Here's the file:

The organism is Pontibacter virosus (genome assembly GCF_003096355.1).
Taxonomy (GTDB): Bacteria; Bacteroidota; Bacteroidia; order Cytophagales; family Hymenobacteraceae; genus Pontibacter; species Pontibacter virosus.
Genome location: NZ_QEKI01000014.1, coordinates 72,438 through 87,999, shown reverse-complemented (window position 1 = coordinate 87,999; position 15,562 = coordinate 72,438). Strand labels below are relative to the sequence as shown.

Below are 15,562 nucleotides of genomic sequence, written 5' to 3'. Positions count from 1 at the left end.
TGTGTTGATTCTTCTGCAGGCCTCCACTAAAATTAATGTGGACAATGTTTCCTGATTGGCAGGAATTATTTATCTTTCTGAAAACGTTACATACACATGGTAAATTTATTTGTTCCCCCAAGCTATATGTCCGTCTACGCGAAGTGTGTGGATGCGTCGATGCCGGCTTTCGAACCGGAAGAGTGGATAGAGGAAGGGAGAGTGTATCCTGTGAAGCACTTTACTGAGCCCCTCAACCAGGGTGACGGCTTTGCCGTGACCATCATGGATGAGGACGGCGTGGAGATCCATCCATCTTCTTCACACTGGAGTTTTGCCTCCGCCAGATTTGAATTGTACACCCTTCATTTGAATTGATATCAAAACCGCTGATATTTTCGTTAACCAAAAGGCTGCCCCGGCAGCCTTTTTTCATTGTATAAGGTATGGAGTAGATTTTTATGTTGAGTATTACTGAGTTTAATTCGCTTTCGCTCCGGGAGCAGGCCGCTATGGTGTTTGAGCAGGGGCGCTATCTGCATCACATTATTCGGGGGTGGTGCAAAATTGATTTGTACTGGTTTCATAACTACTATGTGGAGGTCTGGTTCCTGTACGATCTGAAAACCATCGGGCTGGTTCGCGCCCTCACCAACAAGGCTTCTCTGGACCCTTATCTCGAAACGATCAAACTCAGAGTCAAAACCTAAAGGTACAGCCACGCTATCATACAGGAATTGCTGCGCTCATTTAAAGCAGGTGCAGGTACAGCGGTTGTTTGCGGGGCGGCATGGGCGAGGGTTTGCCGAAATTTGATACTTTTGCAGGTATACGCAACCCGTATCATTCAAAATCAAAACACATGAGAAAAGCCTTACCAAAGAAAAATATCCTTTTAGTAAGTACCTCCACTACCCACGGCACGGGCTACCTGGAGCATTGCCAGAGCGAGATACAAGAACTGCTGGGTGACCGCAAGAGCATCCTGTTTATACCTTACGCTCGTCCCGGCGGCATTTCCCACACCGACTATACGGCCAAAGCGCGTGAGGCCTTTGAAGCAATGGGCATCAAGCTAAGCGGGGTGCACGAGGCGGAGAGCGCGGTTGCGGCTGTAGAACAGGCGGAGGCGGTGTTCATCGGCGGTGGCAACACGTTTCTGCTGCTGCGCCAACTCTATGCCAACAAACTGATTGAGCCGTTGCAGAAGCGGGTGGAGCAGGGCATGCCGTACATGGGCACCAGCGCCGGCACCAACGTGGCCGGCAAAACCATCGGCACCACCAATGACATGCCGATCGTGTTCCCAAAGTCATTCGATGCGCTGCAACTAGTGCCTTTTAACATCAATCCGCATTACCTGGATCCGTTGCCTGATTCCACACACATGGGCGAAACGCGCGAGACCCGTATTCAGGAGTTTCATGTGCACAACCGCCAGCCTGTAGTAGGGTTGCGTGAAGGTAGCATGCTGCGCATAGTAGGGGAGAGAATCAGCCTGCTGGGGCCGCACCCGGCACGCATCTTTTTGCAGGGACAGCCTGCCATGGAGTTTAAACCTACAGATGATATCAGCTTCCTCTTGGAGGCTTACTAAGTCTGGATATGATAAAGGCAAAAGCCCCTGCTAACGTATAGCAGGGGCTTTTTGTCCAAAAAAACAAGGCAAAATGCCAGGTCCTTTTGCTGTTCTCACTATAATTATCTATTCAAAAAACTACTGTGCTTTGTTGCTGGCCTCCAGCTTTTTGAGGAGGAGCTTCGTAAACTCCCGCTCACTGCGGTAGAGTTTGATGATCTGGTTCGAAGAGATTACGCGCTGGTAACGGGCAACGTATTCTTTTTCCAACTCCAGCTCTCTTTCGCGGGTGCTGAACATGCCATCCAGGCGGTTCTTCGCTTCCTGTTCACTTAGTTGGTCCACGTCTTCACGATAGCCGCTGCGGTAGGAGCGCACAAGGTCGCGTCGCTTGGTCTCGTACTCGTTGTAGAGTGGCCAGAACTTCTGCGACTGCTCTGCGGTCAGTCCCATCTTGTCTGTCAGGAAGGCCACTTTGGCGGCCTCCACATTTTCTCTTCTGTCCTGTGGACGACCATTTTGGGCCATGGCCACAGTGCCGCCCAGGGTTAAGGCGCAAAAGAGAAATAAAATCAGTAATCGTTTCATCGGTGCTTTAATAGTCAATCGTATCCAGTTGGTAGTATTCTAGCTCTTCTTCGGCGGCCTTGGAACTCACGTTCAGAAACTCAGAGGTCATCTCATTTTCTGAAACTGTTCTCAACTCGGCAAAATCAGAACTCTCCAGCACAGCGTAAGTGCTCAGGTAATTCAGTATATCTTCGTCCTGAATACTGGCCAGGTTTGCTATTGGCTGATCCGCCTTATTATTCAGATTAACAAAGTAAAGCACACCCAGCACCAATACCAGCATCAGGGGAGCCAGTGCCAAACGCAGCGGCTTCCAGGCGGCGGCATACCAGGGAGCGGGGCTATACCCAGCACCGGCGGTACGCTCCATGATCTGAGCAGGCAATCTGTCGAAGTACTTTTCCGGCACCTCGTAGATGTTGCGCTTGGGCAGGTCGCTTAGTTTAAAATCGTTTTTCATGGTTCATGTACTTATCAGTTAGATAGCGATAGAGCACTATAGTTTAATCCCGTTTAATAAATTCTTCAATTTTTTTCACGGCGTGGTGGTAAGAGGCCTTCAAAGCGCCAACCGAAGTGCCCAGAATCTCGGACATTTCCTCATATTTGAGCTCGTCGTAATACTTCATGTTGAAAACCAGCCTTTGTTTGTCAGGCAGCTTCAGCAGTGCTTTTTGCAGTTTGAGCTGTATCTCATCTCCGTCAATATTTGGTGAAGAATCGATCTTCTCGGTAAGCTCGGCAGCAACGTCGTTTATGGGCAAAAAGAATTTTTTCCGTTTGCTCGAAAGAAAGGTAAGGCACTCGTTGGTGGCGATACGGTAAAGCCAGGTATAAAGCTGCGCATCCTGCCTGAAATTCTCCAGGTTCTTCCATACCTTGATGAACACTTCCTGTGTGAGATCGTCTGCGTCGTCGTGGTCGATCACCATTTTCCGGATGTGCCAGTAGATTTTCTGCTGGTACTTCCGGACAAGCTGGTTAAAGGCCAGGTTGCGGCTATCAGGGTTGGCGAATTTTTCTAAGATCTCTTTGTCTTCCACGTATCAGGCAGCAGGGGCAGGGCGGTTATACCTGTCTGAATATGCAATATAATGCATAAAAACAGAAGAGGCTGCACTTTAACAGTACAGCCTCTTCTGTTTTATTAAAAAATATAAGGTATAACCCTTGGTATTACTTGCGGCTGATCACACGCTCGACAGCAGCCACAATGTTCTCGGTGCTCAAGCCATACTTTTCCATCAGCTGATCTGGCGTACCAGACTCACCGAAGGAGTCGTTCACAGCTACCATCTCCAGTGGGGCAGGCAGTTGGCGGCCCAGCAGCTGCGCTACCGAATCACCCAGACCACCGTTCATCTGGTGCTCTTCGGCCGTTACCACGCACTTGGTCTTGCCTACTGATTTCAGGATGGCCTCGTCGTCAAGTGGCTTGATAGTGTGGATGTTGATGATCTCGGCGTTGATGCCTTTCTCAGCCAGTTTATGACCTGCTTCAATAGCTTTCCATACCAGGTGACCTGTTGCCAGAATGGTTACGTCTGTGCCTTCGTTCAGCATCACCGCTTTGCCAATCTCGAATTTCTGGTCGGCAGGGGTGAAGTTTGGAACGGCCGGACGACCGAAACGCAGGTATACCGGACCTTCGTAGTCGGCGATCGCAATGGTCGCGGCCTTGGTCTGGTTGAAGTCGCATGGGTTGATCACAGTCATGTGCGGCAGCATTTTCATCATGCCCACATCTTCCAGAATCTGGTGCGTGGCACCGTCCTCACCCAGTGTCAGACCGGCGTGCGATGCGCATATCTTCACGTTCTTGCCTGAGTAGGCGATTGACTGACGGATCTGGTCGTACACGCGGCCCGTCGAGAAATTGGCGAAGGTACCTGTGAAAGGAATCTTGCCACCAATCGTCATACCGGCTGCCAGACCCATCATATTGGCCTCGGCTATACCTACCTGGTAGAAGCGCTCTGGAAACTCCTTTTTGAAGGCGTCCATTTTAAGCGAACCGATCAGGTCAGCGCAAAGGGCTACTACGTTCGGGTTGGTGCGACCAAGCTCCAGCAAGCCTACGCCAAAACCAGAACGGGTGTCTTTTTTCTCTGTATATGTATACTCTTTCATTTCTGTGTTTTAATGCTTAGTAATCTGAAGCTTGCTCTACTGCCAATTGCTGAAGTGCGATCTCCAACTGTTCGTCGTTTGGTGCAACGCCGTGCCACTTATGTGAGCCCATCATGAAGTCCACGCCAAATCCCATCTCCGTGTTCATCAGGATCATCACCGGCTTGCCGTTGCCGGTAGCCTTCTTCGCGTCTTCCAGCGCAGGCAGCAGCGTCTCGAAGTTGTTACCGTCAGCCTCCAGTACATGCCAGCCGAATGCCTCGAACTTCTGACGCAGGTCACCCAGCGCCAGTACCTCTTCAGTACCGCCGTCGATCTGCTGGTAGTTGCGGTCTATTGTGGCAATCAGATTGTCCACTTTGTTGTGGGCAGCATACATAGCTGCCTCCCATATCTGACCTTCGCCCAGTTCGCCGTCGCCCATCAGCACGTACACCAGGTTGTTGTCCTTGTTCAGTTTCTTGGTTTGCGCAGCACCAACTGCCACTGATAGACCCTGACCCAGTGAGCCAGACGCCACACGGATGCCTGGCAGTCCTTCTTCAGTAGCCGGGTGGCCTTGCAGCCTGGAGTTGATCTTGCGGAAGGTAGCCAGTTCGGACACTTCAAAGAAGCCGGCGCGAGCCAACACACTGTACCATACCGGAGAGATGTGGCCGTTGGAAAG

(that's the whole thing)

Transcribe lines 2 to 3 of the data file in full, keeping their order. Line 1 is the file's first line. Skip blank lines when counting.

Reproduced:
Taxonomy (GTDB): Bacteria; Bacteroidota; Bacteroidia; order Cytophagales; family Hymenobacteraceae; genus Pontibacter; species Pontibacter virosus.
Genome location: NZ_QEKI01000014.1, coordinates 72,438 through 87,999, shown reverse-complemented (window position 1 = coordinate 87,999; position 15,562 = coordinate 72,438). Strand labels below are relative to the sequence as shown.